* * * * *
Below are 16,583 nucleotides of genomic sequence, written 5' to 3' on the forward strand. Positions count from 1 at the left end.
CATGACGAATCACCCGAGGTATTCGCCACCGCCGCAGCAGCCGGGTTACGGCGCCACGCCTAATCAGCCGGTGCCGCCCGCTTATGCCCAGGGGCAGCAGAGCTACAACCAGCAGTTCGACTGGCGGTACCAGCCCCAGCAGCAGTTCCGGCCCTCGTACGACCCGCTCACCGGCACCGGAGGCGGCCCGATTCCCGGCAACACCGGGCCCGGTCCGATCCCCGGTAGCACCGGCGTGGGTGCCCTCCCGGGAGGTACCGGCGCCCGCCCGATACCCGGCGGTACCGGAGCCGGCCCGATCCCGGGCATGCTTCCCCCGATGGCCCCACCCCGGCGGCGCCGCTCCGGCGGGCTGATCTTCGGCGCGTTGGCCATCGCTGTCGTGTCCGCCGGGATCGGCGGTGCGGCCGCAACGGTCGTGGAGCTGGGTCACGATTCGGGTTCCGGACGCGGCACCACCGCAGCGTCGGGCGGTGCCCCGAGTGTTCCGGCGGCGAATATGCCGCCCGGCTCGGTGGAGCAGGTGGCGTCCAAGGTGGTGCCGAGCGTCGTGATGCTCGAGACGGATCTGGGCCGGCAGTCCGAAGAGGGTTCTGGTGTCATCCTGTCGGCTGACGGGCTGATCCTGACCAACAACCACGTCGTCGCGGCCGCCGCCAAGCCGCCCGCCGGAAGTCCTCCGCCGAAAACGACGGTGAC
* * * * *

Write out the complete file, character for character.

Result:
Below are 16,583 nucleotides of genomic sequence, written 5' to 3' on the forward strand. Positions count from 1 at the left end.
CATGACGAATCACCCGAGGTATTCGCCACCGCCGCAGCAGCCGGGTTACGGCGCCACGCCTAATCAGCCGGTGCCGCCCGCTTATGCCCAGGGGCAGCAGAGCTACAACCAGCAGTTCGACTGGCGGTACCAGCCCCAGCAGCAGTTCCGGCCCTCGTACGACCCGCTCACCGGCACCGGAGGCGGCCCGATTCCCGGCAACACCGGGCCCGGTCCGATCCCCGGTAGCACCGGCGTGGGTGCCCTCCCGGGAGGTACCGGCGCCCGCCCGATACCCGGCGGTACCGGAGCCGGCCCGATCCCGGGCATGCTTCCCCCGATGGCCCCACCCCGGCGGCGCCGCTCCGGCGGGCTGATCTTCGGCGCGTTGGCCATCGCTGTCGTGTCCGCCGGGATCGGCGGTGCGGCCGCAACGGTCGTGGAGCTGGGTCACGATTCGGGTTCCGGACGCGGCACCACCGCAGCGTCGGGCGGTGCCCCGAGTGTTCCGGCGGCGAATATGCCGCCCGGCTCGGTGGAGCAGGTGGCGTCCAAGGTGGTGCCGAGCGTCGTGATGCTCGAGACGGATCTGGGCCGGCAGTCCGAAGAGGGTTCTGGTGTCATCCTGTCGGCTGACGGGCTGATCCTGACCAACAACCACGTCGTCGCGGCCGCCGCCAAGCCGCCCGCCGGAAGTCCTCCGCCGAAAACGACGGTGAC